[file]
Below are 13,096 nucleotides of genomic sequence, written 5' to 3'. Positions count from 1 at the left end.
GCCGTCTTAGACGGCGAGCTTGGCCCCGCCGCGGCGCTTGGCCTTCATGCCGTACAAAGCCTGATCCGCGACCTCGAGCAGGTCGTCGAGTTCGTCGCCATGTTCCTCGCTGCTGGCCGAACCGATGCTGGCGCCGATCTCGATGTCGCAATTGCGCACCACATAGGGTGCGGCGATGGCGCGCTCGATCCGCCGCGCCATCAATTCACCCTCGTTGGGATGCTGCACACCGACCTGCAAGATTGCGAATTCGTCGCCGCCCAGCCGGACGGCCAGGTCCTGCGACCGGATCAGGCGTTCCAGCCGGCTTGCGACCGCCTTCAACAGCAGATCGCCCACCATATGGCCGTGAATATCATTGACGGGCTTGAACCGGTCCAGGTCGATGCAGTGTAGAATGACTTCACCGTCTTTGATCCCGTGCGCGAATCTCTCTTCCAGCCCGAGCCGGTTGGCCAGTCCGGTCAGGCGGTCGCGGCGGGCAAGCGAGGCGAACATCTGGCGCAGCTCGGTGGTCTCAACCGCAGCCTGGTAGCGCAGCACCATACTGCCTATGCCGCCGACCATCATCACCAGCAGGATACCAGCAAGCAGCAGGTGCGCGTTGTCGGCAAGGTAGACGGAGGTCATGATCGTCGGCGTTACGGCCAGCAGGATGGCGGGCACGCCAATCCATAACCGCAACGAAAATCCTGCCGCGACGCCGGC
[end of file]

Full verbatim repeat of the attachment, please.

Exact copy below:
Below are 13,096 nucleotides of genomic sequence, written 5' to 3'. Positions count from 1 at the left end.
GCCGTCTTAGACGGCGAGCTTGGCCCCGCCGCGGCGCTTGGCCTTCATGCCGTACAAAGCCTGATCCGCGACCTCGAGCAGGTCGTCGAGTTCGTCGCCATGTTCCTCGCTGCTGGCCGAACCGATGCTGGCGCCGATCTCGATGTCGCAATTGCGCACCACATAGGGTGCGGCGATGGCGCGCTCGATCCGCCGCGCCATCAATTCACCCTCGTTGGGATGCTGCACACCGACCTGCAAGATTGCGAATTCGTCGCCGCCCAGCCGGACGGCCAGGTCCTGCGACCGGATCAGGCGTTCCAGCCGGCTTGCGACCGCCTTCAACAGCAGATCGCCCACCATATGGCCGTGAATATCATTGACGGGCTTGAACCGGTCCAGGTCGATGCAGTGTAGAATGACTTCACCGTCTTTGATCCCGTGCGCGAATCTCTCTTCCAGCCCGAGCCGGTTGGCCAGTCCGGTCAGGCGGTCGCGGCGGGCAAGCGAGGCGAACATCTGGCGCAGCTCGGTGGTCTCAACCGCAGCCTGGTAGCGCAGCACCATACTGCCTATGCCGCCGACCATCATCACCAGCAGGATACCAGCAAGCAGCAGGTGCGCGTTGTCGGCAAGGTAGACGGAGGTCATGATCGTCGGCGTTACGGCCAGCAGGATGGCGGGCACGCCAATCCATAACCGCAACGAAAATCCTGCCGCGACGCCGGC